Solar Panels For Conservatories

conservatory in the sun


It’s possible to solar panels on top of your conservatory

An MCS accredited installer should carry out an assessment of your conservatory

Complete the form above to receive free solar panel quotes from our suppliers

The Smart Export Guarantee (SEG) launched on 1st January 2020 to replace the old Feed-in Tariff. Check out our guide to the SEG here to find out how much you could earn.

Solar panels are now commonly seen on the roofs of houses and commercial properties, but did you know that solar panels can also be fitted to your conservatory? They can be used in two different ways – either to heat the conservatory itself or, in the case of a larger conservatory, to provide power for your home.

conservatory in the sun

If you are looking to build a conservatory or already have one and are looking to make your home more energy efficient, solar panels could offer a heap of benefits. In the case of solar panels being used to heat the conservatory itself, they can be mounted onto one wall and the heat collected can be controlled in your conservatory by a thermostat.

If using the conservatory to power your home, you can have panels installed on the roof. This could be especially effective if the current roof space on your home is unsuitable for the installation of a system.

Wondering if you should make the switch to solar? Enter your details here, and our qualified solar panel installers will be in touch with quotes tailored to you.

Advantages and Disadvantages

There are, of course, a number of pros and cons when fitting a solar PV system to a conservatory. If you require the system to heat the conservatory itself, then the only form of renewable energy that is suitable to use is solar panels fitted to one wall. They can be used for even the most basic conservatory. However, many people find that their conservatory generates enough heat through the windows and roof in order to keep the room warm most of the year and the time when you really need the heat is when the panels may be working at their lowest efficiency.

Having solar PV fitted to a roof space to produce electricity or power to heat the water in your home can be done as long as a substantial roof structure has been fitted. Plastic roofing on conservatories is not suitable as the panels will have to be installed for a minimum of twenty five years.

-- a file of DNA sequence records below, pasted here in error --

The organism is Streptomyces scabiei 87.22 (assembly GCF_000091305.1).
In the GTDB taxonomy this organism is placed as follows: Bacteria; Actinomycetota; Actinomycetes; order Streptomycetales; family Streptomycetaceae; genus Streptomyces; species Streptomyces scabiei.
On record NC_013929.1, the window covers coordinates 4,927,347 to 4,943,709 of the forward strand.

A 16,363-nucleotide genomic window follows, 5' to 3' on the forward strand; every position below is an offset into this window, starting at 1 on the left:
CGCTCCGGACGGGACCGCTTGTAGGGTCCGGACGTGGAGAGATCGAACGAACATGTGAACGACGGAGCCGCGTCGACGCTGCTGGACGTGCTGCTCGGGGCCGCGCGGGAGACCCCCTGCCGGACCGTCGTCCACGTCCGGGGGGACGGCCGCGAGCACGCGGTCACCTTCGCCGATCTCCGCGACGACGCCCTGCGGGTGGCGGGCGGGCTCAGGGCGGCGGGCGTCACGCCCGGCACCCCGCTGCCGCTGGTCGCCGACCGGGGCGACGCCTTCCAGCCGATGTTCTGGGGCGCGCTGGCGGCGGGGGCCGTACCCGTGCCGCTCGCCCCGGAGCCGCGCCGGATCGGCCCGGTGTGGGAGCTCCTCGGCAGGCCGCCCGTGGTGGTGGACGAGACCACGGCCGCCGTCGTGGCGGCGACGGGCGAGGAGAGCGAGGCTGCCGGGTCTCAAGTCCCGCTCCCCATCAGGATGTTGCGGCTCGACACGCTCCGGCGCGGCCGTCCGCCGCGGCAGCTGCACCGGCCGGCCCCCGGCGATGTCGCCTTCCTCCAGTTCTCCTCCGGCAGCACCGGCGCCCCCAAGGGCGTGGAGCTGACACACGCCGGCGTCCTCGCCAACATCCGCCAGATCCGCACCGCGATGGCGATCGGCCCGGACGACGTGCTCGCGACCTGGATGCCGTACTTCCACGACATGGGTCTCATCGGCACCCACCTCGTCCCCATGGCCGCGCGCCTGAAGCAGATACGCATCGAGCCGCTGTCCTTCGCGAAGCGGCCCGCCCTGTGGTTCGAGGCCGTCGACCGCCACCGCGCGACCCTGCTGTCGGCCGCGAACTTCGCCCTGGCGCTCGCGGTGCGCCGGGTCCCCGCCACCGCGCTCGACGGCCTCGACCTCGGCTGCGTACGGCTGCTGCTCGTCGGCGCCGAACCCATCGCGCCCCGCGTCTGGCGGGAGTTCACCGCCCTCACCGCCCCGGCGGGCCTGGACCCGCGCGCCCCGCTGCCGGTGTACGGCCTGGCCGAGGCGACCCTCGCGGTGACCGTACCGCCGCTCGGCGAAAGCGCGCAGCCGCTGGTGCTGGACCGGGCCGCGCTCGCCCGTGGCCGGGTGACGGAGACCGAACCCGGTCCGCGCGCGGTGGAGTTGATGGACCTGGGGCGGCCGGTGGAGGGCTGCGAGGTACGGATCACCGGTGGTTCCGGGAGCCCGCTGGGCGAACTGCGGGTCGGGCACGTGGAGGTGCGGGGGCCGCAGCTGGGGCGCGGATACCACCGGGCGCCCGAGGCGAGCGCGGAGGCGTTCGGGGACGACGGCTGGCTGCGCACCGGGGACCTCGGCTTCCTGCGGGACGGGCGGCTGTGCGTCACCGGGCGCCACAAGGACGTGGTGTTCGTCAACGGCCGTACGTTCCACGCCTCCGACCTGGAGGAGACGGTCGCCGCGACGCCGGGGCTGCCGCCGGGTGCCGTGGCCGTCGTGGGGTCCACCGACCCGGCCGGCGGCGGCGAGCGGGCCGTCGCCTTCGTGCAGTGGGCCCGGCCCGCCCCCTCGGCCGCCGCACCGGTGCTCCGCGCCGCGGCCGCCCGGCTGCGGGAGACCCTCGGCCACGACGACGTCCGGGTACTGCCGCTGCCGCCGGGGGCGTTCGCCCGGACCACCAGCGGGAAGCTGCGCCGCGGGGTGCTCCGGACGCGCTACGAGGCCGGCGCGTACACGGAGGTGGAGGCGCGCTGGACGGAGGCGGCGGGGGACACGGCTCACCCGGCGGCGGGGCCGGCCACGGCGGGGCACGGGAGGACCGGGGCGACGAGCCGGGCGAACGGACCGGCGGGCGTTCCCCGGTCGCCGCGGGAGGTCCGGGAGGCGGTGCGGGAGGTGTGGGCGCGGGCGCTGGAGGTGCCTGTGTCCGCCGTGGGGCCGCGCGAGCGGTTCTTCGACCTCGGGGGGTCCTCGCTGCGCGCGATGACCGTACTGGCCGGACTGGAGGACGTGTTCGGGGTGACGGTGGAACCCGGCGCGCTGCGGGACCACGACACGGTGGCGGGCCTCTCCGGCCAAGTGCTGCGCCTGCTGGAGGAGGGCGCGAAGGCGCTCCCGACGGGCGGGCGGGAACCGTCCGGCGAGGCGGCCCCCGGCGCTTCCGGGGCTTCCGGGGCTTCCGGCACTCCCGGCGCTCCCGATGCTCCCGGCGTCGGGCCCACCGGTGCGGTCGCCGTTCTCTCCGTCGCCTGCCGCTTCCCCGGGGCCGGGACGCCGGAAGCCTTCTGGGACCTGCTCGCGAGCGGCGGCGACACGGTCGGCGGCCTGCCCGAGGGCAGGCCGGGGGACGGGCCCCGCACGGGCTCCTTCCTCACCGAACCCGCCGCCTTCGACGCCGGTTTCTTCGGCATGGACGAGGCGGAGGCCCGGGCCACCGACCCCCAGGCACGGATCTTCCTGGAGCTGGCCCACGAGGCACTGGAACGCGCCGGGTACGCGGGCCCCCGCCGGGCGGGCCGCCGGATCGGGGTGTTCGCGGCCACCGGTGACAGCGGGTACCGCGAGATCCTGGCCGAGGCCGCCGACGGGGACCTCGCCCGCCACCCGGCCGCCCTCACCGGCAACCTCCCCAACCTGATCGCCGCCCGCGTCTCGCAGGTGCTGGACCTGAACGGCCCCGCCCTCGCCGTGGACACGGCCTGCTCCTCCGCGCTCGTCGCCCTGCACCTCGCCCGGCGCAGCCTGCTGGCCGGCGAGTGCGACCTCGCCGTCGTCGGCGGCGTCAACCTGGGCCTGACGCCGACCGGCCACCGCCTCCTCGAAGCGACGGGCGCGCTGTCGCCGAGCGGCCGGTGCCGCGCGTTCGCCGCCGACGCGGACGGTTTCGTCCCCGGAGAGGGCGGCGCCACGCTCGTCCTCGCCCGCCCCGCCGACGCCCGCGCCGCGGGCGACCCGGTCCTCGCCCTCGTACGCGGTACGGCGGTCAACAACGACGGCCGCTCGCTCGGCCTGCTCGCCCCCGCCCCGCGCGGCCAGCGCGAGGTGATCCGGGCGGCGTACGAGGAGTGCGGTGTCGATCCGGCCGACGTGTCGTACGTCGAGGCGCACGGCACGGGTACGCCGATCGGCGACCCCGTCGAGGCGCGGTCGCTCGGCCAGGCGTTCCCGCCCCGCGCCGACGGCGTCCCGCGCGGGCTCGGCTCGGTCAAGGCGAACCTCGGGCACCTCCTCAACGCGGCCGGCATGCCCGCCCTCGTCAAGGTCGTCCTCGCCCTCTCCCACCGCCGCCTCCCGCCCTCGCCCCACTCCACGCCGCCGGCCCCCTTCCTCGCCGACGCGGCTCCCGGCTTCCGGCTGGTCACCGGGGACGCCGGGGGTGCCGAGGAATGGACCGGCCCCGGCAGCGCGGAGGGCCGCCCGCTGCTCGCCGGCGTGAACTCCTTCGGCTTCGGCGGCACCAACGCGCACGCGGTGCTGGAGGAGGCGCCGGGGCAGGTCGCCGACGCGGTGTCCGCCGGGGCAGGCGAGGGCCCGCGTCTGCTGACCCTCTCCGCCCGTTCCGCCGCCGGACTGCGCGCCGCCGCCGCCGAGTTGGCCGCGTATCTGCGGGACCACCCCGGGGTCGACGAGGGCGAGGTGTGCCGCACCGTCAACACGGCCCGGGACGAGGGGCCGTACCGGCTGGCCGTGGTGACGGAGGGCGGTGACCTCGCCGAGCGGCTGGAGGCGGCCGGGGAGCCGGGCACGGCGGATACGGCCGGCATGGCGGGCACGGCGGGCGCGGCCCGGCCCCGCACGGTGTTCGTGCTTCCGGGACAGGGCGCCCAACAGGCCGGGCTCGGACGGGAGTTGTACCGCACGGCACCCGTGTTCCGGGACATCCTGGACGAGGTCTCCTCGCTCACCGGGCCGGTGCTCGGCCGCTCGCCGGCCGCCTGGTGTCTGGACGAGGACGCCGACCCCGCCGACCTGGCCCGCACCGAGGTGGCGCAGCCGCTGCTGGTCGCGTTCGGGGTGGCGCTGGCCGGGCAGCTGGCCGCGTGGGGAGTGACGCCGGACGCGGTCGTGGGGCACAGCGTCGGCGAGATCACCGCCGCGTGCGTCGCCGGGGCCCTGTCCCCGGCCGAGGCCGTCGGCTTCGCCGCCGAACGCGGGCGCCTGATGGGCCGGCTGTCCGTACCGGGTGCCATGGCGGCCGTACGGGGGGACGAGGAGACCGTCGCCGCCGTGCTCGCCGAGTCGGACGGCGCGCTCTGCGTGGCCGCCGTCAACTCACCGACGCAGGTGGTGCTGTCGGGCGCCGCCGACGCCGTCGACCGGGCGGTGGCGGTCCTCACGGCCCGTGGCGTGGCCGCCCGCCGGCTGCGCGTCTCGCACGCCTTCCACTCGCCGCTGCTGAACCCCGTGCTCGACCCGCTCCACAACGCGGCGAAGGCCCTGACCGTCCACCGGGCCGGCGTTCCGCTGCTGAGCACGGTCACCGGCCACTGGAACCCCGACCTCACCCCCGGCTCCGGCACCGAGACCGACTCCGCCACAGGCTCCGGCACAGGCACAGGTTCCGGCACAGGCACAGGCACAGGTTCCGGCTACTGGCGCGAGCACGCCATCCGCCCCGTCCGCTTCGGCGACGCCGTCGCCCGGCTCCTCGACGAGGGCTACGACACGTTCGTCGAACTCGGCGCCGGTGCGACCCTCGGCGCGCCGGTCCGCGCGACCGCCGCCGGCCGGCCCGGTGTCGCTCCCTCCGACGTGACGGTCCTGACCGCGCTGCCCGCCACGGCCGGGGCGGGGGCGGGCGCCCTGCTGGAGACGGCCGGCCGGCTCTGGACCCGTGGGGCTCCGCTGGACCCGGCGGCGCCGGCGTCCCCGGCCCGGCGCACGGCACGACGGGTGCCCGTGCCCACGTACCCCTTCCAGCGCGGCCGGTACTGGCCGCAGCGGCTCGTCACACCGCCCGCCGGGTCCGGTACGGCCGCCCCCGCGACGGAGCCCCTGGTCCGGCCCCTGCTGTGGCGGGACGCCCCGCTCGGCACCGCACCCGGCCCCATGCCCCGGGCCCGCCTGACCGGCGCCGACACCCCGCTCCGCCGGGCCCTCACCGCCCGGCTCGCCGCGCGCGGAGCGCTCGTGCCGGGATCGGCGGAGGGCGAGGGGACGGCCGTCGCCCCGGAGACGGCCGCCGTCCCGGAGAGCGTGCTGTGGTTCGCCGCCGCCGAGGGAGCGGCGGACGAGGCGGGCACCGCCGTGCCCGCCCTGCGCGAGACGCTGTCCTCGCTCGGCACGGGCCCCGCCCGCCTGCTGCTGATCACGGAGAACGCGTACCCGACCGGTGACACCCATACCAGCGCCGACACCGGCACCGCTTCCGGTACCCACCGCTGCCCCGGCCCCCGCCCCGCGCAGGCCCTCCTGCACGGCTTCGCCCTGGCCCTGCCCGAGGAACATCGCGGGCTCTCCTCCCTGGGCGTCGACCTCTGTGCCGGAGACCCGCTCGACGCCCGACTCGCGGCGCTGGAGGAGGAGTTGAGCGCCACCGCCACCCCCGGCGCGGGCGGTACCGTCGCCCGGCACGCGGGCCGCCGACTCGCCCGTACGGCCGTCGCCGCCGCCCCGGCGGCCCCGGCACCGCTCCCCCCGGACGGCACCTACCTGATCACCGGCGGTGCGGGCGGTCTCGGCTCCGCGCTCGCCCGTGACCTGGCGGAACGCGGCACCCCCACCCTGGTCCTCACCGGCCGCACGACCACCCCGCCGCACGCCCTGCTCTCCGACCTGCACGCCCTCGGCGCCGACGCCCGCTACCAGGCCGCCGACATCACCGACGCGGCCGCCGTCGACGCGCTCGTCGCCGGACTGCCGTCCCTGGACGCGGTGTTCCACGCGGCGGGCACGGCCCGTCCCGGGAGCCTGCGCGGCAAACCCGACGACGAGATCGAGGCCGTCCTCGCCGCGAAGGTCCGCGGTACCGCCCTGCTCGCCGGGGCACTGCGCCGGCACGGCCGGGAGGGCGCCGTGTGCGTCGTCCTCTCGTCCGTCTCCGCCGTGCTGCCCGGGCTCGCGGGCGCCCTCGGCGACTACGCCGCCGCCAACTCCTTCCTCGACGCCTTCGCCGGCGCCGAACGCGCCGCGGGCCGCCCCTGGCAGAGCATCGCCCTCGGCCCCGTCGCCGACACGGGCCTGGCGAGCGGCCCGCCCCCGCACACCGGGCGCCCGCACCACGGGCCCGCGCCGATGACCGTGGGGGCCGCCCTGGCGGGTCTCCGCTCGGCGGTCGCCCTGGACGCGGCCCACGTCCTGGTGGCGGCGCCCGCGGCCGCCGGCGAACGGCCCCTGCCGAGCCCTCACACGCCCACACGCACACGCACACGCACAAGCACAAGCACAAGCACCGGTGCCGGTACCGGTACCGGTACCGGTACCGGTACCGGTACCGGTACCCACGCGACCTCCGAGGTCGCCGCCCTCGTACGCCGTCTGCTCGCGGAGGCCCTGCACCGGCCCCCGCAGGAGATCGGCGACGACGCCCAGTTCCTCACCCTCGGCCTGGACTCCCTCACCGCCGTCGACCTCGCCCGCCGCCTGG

Panels fitted to a roof space of a sizeable conservatory can slash electricity bills and allow you to gain an extra source of income from the government backed Feed in Tariff scheme. For more details on the scheme and information about how much a system should generate, and the Energy Savings Trust website have some useful information.

Ideal Locations

As mentioned, the roof has got to be structurally sound prior to a solar installation. The panels will not require constant sunlight in order to work efficiently as they take energy from daylight. However, the roof should also not be overshadowed by anything and should be facing south. An assessment of the conservatory can be carried out by an accredited solar panel company and they should be able to tell you if your conservatory is a suitable site for an installation.

Finding a Company

If you are looking to add a conservatory to your home and would like solar panels installed also, it is possible to find a company that can do both at the same time. Alternatively, the company that builds the conservatory should be able to recommend a solar power company that they have perhaps dealt with before. If the conservatory is already in place, then contact a number of solar panel companies in your area for quotes and assessments of the intended site.

Make sure you choose a company that has a long standing reputation with the use of renewable energy sources. If you want to benefit from payments from the Feed in Tariff scheme, then the company you choose will have to be certified by MCS. To find certified installers in your area, it’s worth taking a look on the MCS website.

Alternatively, you can fill in this short form to hear back from local installers.